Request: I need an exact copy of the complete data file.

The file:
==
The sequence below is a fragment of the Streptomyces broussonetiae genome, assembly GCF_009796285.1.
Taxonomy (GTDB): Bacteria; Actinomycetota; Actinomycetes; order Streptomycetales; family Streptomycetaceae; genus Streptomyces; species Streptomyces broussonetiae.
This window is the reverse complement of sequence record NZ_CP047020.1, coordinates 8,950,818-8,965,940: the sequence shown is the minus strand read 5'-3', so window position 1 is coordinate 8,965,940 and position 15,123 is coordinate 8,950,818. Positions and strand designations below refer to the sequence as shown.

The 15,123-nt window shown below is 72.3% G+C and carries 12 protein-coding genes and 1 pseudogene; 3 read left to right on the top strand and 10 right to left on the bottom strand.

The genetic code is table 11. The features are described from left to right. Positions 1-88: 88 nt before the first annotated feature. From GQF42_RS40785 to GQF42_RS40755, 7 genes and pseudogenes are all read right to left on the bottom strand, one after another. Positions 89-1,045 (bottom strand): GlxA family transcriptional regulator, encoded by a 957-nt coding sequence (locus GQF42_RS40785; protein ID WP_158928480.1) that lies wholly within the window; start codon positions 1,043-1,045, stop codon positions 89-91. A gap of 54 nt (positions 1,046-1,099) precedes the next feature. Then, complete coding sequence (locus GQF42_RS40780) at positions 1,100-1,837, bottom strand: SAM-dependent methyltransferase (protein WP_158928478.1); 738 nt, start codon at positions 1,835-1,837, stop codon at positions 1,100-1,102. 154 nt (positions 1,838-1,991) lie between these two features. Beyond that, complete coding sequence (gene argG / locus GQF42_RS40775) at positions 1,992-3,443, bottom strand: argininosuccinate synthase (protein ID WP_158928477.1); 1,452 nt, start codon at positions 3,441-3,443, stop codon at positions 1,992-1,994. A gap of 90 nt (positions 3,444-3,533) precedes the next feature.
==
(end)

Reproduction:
The sequence below is a fragment of the Streptomyces broussonetiae genome, assembly GCF_009796285.1.
Taxonomy (GTDB): Bacteria; Actinomycetota; Actinomycetes; order Streptomycetales; family Streptomycetaceae; genus Streptomyces; species Streptomyces broussonetiae.
This window is the reverse complement of sequence record NZ_CP047020.1, coordinates 8,950,818-8,965,940: the sequence shown is the minus strand read 5'-3', so window position 1 is coordinate 8,965,940 and position 15,123 is coordinate 8,950,818. Positions and strand designations below refer to the sequence as shown.

The 15,123-nt window shown below is 72.3% G+C and carries 12 protein-coding genes and 1 pseudogene; 3 read left to right on the top strand and 10 right to left on the bottom strand.

The genetic code is table 11. The features are described from left to right. Positions 1-88: 88 nt before the first annotated feature. From GQF42_RS40785 to GQF42_RS40755, 7 genes and pseudogenes are all read right to left on the bottom strand, one after another. Positions 89-1,045 (bottom strand): GlxA family transcriptional regulator, encoded by a 957-nt coding sequence (locus GQF42_RS40785; protein ID WP_158928480.1) that lies wholly within the window; start codon positions 1,043-1,045, stop codon positions 89-91. A gap of 54 nt (positions 1,046-1,099) precedes the next feature. Then, complete coding sequence (locus GQF42_RS40780) at positions 1,100-1,837, bottom strand: SAM-dependent methyltransferase (protein WP_158928478.1); 738 nt, start codon at positions 1,835-1,837, stop codon at positions 1,100-1,102. 154 nt (positions 1,838-1,991) lie between these two features. Beyond that, complete coding sequence (gene argG / locus GQF42_RS40775) at positions 1,992-3,443, bottom strand: argininosuccinate synthase (protein ID WP_158928477.1); 1,452 nt, start codon at positions 3,441-3,443, stop codon at positions 1,992-1,994. A gap of 90 nt (positions 3,444-3,533) precedes the next feature.